Pehr G. Gyllenhammar

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Pehr Gustaf Gyllenhammar (born 28 April 1935, in Gothenburg) is a Swedish businessman. He is mainly known for his 24 years as CEO and chairman of Volvo, between 1970 and 1994. In the early 1980s he took the initiative for the European Round Table of Industrialists (ERT).

Gyllenhammar is now Vice Chairman of Rothschild Europe. Gyllenhammar was made Commander of the "Ordre National du Mérite" in France in 1980 and he was made Commander of the Legion of Honour in France in 1987. Gyllenhammar became an Honorary Master of the Bench of the Inner Temple, London in 2001


Gyllenhammar graduated from Lund University with a degree in law in 1959. He replaced his father, Pehr Gyllenhammar Sr., as CEO of insurance company Skandia in 1970. After only a few months he moved to Volvo where he became the CEO. He replaced his father-in-law Gunnar Engellau, who became chairman, in that position.

Member of the International Advisory Committee of Chase Manhattan Bank 1972-1995.[1]

At Volvo[edit]

Gyllenhammar became one of the most famous businessmen in Sweden at Volvo. He mixed success with failure. He oversaw a wide-reaching diversification of Volvo's business, buying, among other things pharmaceutical company Pharmacia. What finally forced him to leave Volvo was a failed merger with French company Renault.

After Volvo[edit]

After Volvo, Gyllenhammar withdrew from Swedish public life and moved to London where he eventually became chairman of insurance company Aviva. He returned to Swedish business in 2004 as Chairman of Investment AB Kinnevik.

Gyllenhammar is no longer a member of Investment AB Kinnevik's board.[2]

He serves as a director of the Reuters Founders Share Company since 1997 (now Chairman) and was awarded in 2003 an honorary doctorate by Gothenburg School of Economics and Commercial Law.

He is a fellow of the Norwegian Academy of Technological Sciences.[3]

Majid Al Futtaim Group[edit]

Majid Al Futtaim Group, a major business chain in the United Arab Emirates, lists Mr Gyllenhammar as its Chairman.[4]

Political views[edit]

Gyllenhammar has in the past been an outspoken supporter of the Liberal People's Party. In his 1973 book I Believe in Sweden (Jag tror på Sverige) he was steadfast in his support for the Scandinavian model and argued for the kind social liberalism the Liberal People's Party used to support. Gyllenhammar served on the Party board and was widely considered as a future leader of the party. At times, he revealed an ambition to become Prime Minister of Sweden.

Personal information[edit]

Gyllenhammar is married to Christina Gyllenhammar[citation needed](born Engellau in 1936). They live in London and have three daughters and one son: Cecilia, Charlotte, Sophie, and Oscar.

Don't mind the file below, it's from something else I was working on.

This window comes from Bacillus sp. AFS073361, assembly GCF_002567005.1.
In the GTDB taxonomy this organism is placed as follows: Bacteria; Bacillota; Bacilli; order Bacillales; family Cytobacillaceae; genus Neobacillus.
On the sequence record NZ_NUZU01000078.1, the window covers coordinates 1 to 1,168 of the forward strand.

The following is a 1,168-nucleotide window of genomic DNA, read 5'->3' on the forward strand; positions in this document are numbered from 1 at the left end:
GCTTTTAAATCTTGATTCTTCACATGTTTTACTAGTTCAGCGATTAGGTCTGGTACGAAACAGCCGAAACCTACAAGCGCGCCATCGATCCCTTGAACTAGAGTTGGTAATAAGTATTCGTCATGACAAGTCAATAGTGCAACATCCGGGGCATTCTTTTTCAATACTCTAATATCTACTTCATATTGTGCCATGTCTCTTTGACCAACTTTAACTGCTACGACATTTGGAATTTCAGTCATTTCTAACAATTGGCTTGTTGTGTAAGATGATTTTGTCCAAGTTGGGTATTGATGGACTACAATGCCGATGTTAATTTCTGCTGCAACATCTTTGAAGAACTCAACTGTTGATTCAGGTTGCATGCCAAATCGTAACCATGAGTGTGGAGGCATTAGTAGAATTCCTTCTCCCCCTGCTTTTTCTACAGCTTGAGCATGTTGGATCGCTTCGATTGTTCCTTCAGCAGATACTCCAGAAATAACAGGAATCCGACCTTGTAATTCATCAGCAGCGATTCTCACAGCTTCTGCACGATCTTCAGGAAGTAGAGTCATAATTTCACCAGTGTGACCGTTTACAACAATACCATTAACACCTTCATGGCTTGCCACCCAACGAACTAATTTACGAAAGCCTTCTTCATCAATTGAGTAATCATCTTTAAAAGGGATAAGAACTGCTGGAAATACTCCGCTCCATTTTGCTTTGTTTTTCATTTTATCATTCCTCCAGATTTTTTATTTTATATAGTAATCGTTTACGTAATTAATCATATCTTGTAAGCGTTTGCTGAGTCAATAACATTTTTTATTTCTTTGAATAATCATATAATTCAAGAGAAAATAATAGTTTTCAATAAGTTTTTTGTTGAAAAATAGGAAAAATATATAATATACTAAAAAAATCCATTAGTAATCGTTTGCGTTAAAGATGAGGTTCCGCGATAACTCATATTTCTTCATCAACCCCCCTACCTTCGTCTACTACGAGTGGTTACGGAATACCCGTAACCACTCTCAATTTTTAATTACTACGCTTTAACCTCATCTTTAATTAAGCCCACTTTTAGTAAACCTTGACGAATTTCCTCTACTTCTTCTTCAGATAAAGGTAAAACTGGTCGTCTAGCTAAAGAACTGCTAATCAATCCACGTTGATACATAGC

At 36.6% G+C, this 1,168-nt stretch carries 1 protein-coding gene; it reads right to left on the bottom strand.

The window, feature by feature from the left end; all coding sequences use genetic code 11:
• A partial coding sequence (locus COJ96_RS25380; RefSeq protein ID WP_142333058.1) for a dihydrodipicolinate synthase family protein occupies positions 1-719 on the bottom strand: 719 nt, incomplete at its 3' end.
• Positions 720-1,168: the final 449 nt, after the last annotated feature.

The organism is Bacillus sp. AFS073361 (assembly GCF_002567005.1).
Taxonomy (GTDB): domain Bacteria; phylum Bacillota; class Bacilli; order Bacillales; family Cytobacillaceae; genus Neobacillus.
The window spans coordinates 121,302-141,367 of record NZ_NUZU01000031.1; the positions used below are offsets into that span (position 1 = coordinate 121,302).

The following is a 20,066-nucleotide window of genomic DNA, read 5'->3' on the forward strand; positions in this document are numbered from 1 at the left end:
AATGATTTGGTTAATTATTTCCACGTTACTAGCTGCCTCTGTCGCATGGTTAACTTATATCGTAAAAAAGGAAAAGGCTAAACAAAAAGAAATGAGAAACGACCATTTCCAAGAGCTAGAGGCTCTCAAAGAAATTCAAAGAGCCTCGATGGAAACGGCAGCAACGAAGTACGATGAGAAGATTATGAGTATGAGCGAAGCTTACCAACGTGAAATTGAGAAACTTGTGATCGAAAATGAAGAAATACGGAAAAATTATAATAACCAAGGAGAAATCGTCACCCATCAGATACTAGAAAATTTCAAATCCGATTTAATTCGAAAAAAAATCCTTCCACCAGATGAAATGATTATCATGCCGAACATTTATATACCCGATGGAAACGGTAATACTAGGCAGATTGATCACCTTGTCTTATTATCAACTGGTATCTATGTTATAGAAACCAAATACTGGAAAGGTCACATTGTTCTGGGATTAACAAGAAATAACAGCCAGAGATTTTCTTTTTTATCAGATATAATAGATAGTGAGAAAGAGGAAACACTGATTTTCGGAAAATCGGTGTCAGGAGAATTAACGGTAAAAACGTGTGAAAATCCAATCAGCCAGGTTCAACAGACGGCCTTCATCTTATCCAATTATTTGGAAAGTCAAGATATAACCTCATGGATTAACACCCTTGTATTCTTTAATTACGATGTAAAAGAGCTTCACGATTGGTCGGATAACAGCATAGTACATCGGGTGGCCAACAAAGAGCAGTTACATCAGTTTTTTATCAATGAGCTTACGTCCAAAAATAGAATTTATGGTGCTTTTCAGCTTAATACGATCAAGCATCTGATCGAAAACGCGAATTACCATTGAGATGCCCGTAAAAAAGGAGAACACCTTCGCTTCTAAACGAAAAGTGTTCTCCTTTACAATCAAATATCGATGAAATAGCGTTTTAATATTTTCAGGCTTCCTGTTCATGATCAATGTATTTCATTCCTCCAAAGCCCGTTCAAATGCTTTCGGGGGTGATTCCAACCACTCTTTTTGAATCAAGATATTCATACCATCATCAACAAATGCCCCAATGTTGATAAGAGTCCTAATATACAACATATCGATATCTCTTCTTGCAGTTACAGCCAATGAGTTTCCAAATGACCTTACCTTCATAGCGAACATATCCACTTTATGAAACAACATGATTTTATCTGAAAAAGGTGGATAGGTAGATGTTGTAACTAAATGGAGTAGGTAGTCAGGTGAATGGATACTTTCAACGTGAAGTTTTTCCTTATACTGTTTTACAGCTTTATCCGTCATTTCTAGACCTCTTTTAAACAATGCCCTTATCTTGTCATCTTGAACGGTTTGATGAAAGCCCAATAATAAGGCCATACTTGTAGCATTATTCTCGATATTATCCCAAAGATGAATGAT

• Cecilia von Krusenstjerna, his oldest daughter who grew up as the "Princess of Göteborg", has written a novel about the childhood of an upper class girl, the daughter of a business man in Göteborg, marked by eating disorder and self-disgust. The novel is strongly critical towards Cecilia's upper-class background and, she admits, contains critic of both her parents but also purely fictional elements. In the novel, the father is described as constantly unfaithful and the mother as failing to love her daughter. Cecilia refuses to give any detail of what is purely fiction in the novel, but claims both her parents have read it and supports her. Cecilia gave up a career as a journalist and has chosen not to make a career because of those of her parents.[5]
  • Charlotte Gyllenhammar, a younger daughter, is a well-established artist with numerous exhibitions, public art commissions, and representation at various museums in Sweden.[6][7]
  • Sophie Gyllenhammar Mattson worked as a consultant before embarking a successful career as a designer of gold and jewels and has established her own brand "Sophie by Sophie".[8]
  • Oscar Gyllenhammar was working for Icon Medialab before starting his own IT company Compost in 2000 and has since made a failed attempt to start an internet portal ( "together with some friends".[9][10]


  1. ^ Pehr Gustaf Gyllenhammar
  2. ^
  3. ^ "Medlemmer: GYLLENHAMMAR, Pehr Gustaf" (in Norwegian). Norwegian Academy of Technological Sciences. Retrieved 29 December 2013. 
  4. ^ Majid Al Futtaim Group website
  5. ^ Karin Thunberg (2004-04-03). "Jag ljög om mitt efternamn" (in Swedish). Svenska Dagbladet. Retrieved 2007-07-26.  ("I lied about my family name", an interview with Cecilia von Krusenstjerna.)
  6. ^ "Kofi Annan inviger minnesmärke" (in Swedish). Göteborg Culture Administration. Retrieved 2007-07-26.  ("Kofi Annan inaugurates commemorative monument [over Raoul Wallenberg]")
  7. ^ "Charlotte Gyllenhammar CV" (PDF). Göteborg Culture Administration. Retrieved 2007-07-26. 
  8. ^ "Sophie by Sophie/Biography". Archived from the original on 2007-07-17. Retrieved 2007-07-26. 
  9. ^ "Icon-avhoppare startar Compost" (in Swedish). Dagens Industri. 2000-10-11. Retrieved 2007-07-26. 
  10. ^ "Bilsajten i konkurs" (in Swedish). Dagens Industri. 2007-07-04. Retrieved 2007-07-26.